Our CEO presented a great paper of the future of the charity – we considered its strategic focus, as all good board members should do, but then it dawned on me. All this is bittersweet, the fact that one of our board members hometown is now in dire need of Sports4Life services, that its children and residents are some of the poorest in the country is just simply sad.
For whatever reason, the state/government/council cannot deal with and help those young people on the ground, in and out of education or in the home, so the charity sector has to step in. Some might say it should be the states role to do this, but I disagree. We have an amazing charity and voluntary sector in the UK that we should be proud of. Charities help many of us fulfil that basic human need – to help others. As Trustees we don’t necessarily have hours and hours each week to donate to a particular cause or issue, (our own work and home life seems to never stop expanding to take up our time) but as Trustees we hope to make well-timed and decisive input into our charities, usually at a board meeting, and sometimes outside of the meetings, that random phone call with the CEO or visit to the office to provide some oversight and scrutiny.
Our charity’s finances are in a healthy position at the moment. It’s great we have won some additional funding to provide services to young people during a global pandemic – but you know what? I’d sooner we didn’t have the additional funding. I’d sooner there wasn’t a global pandemic that’s ruining the immediate and long term employment chances of millions of young people in this country and around the world. But there is nothing we can do to change that, so yes, I’m pleased we have won this funding, as I genuinely believe Sport4Life will make life better for young people in Birmingham and the West Midlands.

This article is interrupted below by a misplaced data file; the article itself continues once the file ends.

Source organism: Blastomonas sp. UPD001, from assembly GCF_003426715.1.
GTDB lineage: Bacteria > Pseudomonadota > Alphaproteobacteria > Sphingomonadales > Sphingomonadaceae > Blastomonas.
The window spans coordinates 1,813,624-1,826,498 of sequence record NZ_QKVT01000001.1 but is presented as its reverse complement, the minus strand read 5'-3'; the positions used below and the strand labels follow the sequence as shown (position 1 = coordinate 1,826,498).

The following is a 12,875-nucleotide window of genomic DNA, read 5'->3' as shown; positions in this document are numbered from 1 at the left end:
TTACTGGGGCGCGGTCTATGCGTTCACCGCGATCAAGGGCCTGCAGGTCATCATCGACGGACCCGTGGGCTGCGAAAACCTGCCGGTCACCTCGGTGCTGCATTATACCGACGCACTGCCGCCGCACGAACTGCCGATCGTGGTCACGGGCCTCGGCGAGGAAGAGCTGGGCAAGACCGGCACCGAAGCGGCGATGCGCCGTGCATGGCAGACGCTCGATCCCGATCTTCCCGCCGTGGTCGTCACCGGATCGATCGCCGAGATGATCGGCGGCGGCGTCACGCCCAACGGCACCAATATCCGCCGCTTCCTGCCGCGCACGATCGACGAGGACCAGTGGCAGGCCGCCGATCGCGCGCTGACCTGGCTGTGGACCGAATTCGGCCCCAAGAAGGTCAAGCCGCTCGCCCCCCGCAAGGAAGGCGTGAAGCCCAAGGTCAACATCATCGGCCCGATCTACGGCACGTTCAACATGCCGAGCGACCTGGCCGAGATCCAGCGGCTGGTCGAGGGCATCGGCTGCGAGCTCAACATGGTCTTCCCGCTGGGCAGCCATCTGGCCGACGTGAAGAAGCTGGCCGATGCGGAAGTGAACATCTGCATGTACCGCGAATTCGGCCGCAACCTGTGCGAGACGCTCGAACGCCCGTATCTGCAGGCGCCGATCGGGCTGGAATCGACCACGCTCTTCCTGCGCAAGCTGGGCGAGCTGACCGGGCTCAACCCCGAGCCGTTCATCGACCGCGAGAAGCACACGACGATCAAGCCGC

Often boards tend to spend a long time talking about their own composition and performance. The appointments committee were to interview four prospective, high calibre, trustees over the next couple of weeks. This is great news. We do Governance really well, we have a strong chair that never loses sight of this, but we were keen as a board to have all the remaining board places filled.
“This is good news,” I said.
“It will be great to have a full board and then we can really concentrate on supporting the charity over the coming two years, rather than worrying about Trustee recruitment”
“Actually Max, “ said the CEO
“If you check the table on page 15 of my report you’ll see your term of office ends on March 2021”
I was speechless. Almost six years I have been on the board. It honestly feels like yesterday when I interviewed for the role. I had a three year old and seven year old, I now have a 10 year old and a teenager. How did that happen?
They say time flies when you are having fun. But it would be wrong to talk about being a trustee as fun. For some of the young people we work for, they don’t even have some of their basic human needs met, let alone the time, space and energy to have fun. But what I can say is time flies when you contribute, when you make a difference, when you volunteer as a Trustee.
A big thank you
The staff team would like to thank our incredible Trustees for their continued support, despite this year being one of the most challenging we have remained strong and doubly committed to change the lives of young people and to bring an end to youth unemployment.